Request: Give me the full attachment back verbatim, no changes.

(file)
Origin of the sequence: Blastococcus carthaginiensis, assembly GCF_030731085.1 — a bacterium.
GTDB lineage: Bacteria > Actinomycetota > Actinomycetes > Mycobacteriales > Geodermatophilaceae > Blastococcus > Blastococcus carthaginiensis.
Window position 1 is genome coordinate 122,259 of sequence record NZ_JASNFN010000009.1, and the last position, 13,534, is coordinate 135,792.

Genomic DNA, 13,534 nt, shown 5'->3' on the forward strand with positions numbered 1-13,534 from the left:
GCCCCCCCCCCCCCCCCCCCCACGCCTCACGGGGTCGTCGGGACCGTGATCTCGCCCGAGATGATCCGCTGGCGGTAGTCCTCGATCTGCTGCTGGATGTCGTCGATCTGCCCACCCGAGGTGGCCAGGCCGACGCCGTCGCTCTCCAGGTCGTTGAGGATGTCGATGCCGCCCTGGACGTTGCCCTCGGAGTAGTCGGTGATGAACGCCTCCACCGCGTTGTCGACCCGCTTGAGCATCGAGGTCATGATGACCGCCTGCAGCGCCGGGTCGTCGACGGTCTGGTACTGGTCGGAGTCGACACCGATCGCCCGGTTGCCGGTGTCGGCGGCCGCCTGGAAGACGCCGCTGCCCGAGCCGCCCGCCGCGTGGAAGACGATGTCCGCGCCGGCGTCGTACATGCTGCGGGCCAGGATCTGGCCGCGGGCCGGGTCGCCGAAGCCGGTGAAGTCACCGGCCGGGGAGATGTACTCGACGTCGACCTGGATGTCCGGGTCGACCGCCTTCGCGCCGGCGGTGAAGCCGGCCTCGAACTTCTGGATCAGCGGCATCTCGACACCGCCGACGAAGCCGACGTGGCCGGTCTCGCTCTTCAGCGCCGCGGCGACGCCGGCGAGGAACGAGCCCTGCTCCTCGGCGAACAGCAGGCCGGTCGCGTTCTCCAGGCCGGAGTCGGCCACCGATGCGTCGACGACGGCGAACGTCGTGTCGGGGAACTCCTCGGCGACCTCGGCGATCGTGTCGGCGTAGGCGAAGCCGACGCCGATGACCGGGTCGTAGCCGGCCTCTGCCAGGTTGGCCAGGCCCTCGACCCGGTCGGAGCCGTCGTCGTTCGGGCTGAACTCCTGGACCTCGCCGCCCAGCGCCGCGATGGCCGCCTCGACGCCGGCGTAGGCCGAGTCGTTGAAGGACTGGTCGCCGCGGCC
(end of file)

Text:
Origin of the sequence: Blastococcus carthaginiensis, assembly GCF_030731085.1 — a bacterium.
GTDB lineage: Bacteria > Actinomycetota > Actinomycetes > Mycobacteriales > Geodermatophilaceae > Blastococcus > Blastococcus carthaginiensis.
Window position 1 is genome coordinate 122,259 of sequence record NZ_JASNFN010000009.1, and the last position, 13,534, is coordinate 135,792.

Genomic DNA, 13,534 nt, shown 5'->3' on the forward strand with positions numbered 1-13,534 from the left:
GCCCCCCCCCCCCCCCCCCCCACGCCTCACGGGGTCGTCGGGACCGTGATCTCGCCCGAGATGATCCGCTGGCGGTAGTCCTCGATCTGCTGCTGGATGTCGTCGATCTGCCCACCCGAGGTGGCCAGGCCGACGCCGTCGCTCTCCAGGTCGTTGAGGATGTCGATGCCGCCCTGGACGTTGCCCTCGGAGTAGTCGGTGATGAACGCCTCCACCGCGTTGTCGACCCGCTTGAGCATCGAGGTCATGATGACCGCCTGCAGCGCCGGGTCGTCGACGGTCTGGTACTGGTCGGAGTCGACACCGATCGCCCGGTTGCCGGTGTCGGCGGCCGCCTGGAAGACGCCGCTGCCCGAGCCGCCCGCCGCGTGGAAGACGATGTCCGCGCCGGCGTCGTACATGCTGCGGGCCAGGATCTGGCCGCGGGCCGGGTCGCCGAAGCCGGTGAAGTCACCGGCCGGGGAGATGTACTCGACGTCGACCTGGATGTCCGGGTCGACCGCCTTCGCGCCGGCGGTGAAGCCGGCCTCGAACTTCTGGATCAGCGGCATCTCGACACCGCCGACGAAGCCGACGTGGCCGGTCTCGCTCTTCAGCGCCGCGGCGACGCCGGCGAGGAACGAGCCCTGCTCCTCGGCGAACAGCAGGCCGGTCGCGTTCTCCAGGCCGGAGTCGGCCACCGATGCGTCGACGACGGCGAACGTCGTGTCGGGGAACTCCTCGGCGACCTCGGCGATCGTGTCGGCGTAGGCGAAGCCGACGCCGATGACCGGGTCGTAGCCGGCCTCTGCCAGGTTGGCCAGGCCCTCGACCCGGTCGGAGCCGTCGTCGTTCGGGCTGAACTCCTGGACCTCGCCGCCCAGCGCCGCGATGGCCGCCTCGACGCCGGCGTAGGCCGAGTCGTTGAAGGACTGGTCGCCGCGGCC